Shape-shifting art-punks Wire have no desire to be just any one thing. Best known for their wildly different first three albums, released between 1977 and ’79 (Pink Flag, Chairs Missing, and 154), they’ve been releasing genre-spanning material and influencing other innovators — Sonic Youth, Guided By Voices, R.E.M., Minor Threat, and Manic Street Preachers, to name a few — for nearly 40 years (save for their first run’s five-year hiatus following 154, which ended in 1985).
Though many of their disciples have cited them as the forefathers of British post-punk, Wire have actively expressed little interest in defining themselves as one genre (“We pre-date the concept of genre music,” says Newman over the phone), or, unlike other acts who’ve been at it for decades, capitalizing on their history with an “anniversary tour.”
With the exception of one Pink Flag-themed show in the ’90s, Wire has always been careful to focus on the present. “There were quite a few bands who were contemporaries with us, late ’70s, early ’80s, who’d been making returns to the stage, having this whole heritage industry, or whatever you want to call it. People playing specific records,” bassist Graham Lewis says . “That’s not really something we were interested in. We always felt what we were doing now was the most interesting thing for us.”
Today, Wire are on the cusp of releasing their 13th studio LP, a self-titled effort that arrives on April 21 via the band’s own Pink Flag label. SPIN spoke to Newman and Lewis by phone about what fans can expect from Wire, and how to resist ageism in the music industry on your 40th anniversary.
You’ve had plenty of opportunities to self-title an album. Why do it on your 13th record?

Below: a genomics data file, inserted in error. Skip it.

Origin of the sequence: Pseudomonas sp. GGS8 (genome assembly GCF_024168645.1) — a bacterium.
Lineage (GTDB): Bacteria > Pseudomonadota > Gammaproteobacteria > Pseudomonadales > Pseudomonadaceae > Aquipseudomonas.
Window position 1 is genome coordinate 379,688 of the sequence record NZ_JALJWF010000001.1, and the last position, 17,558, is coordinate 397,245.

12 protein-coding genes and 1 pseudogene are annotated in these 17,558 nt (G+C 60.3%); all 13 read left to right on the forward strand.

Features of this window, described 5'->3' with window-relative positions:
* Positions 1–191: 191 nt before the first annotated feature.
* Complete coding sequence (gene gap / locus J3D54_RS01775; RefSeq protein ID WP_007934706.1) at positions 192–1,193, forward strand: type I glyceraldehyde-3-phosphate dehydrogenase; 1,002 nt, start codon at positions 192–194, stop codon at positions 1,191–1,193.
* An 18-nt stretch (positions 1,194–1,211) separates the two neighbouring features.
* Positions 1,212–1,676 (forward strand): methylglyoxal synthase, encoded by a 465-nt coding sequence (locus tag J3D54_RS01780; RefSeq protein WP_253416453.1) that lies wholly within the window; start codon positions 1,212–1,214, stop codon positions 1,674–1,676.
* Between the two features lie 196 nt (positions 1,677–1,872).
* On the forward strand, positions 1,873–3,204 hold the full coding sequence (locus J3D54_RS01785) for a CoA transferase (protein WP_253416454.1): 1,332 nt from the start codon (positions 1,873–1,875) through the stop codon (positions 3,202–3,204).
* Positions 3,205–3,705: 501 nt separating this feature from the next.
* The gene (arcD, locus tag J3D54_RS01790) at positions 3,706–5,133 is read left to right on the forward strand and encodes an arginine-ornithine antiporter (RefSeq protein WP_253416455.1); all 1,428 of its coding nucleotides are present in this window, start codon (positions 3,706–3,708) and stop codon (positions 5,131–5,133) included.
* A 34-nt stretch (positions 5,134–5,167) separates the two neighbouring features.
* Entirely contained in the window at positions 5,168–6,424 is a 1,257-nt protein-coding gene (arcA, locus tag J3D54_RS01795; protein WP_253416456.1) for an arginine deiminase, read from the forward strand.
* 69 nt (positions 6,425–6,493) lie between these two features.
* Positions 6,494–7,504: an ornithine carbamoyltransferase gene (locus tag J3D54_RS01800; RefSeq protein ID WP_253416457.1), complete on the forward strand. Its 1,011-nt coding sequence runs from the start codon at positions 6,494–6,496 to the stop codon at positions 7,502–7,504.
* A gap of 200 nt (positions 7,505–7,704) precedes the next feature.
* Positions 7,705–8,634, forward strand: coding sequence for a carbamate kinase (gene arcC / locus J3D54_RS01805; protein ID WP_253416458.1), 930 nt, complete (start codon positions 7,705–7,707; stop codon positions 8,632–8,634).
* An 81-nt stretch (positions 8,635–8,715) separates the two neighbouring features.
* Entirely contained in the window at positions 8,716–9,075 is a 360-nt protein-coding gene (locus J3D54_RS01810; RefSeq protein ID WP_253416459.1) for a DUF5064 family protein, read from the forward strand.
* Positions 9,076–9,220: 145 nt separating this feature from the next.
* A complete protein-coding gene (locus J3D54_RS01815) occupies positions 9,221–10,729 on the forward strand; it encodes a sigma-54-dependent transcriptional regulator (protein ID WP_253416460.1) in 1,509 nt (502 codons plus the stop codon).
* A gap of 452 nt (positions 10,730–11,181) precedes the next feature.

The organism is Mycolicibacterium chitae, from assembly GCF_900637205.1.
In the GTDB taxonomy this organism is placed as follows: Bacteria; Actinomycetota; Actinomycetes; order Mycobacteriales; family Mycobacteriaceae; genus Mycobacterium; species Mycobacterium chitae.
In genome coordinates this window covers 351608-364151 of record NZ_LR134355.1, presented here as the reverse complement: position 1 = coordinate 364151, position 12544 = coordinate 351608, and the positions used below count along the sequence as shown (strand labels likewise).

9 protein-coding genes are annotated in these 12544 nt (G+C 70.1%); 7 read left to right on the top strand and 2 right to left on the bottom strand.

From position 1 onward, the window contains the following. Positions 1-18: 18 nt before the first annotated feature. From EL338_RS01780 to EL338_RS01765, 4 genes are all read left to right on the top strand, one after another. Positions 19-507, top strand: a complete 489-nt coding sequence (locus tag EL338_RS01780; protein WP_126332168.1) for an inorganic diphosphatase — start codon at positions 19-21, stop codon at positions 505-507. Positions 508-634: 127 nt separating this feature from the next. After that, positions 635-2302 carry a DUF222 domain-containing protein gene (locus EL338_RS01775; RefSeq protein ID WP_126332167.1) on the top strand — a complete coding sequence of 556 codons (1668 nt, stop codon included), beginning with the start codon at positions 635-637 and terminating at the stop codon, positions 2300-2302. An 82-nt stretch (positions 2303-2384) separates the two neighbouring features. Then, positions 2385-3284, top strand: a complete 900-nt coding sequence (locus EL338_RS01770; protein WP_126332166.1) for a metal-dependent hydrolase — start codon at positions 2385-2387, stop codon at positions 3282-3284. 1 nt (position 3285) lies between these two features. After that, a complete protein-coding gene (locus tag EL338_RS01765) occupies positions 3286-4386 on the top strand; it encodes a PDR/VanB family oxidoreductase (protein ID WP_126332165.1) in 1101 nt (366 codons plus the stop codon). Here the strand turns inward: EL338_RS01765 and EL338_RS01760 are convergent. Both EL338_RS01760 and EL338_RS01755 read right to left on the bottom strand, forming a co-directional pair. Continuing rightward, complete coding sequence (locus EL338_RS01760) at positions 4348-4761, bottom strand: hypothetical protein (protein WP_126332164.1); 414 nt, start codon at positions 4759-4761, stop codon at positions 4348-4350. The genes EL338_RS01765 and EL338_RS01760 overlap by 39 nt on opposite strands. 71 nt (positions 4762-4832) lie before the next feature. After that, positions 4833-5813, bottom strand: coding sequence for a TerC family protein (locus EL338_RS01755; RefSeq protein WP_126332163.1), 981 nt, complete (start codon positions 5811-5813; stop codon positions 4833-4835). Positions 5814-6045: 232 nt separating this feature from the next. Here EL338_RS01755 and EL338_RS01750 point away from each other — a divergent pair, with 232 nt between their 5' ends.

Graham Lewis (bass, vocals): Well, being responsible for some of the titles myself, this time around, I couldn’t come up with a single one that justified being the title of the album. In the end, I think it was Colin who suggested that perhaps we should just call it Wire. And since I didn’t have anything better, I agreed. [Laughs.] It’s kind of like one of those solutions that you can only use once, and perhaps this is the opportunity.
Colin Newman (vocals, guitar): It’s a combination of two things. One is that we did the usual thing where we were trying to come up with a title by going through all of the lyrics. Every title suggested, one person liked but nobody else liked. We didn’t come to any conclusive answer on it. Then [album cover artist] Jon Wozencroft said, “Why don’t you self-title it?” Three people in the band were like, “We could come up with a lot worse idea.” The last person did need some convincing; the point that they made — which is the point that most people would make — was, “Why would you self-title a record that isn’t a debut?” But if you look on Wikipedia, it would take you two seconds to find that there are plenty of self-titled records that aren’t debuts.
I think Peter Gabriel called his first four albums, like, Peter Gabriel, which is actually entirely unhelpful… But I think the thing that convinced me was obviously the most famous non-debut self-titled record, which is the Beatles — an album commonly called the White Album. It was a great subversion of the name, putting it in that context. A white sleeve with an embossed name on it — that was stark. Nobody had done anything like that on record sleeves. That was high art. Band names go way beyond their meaning, but if you look at their name, it was just a terrible pun.
This is the poppiest I’ve heard Wire sound.
Lewis: I think the mix that Colin made is very poppy. I think it could have been heavier. I think it also has something to do with the fact that half the material we’d been playing, we wrote it and then actually took it out on the road. In 2013, when we came over to the States, there’s a track called “Blogging” that we wrote that in Chicago. Through the process of playing the song a lot on the road, it got very edited and concise.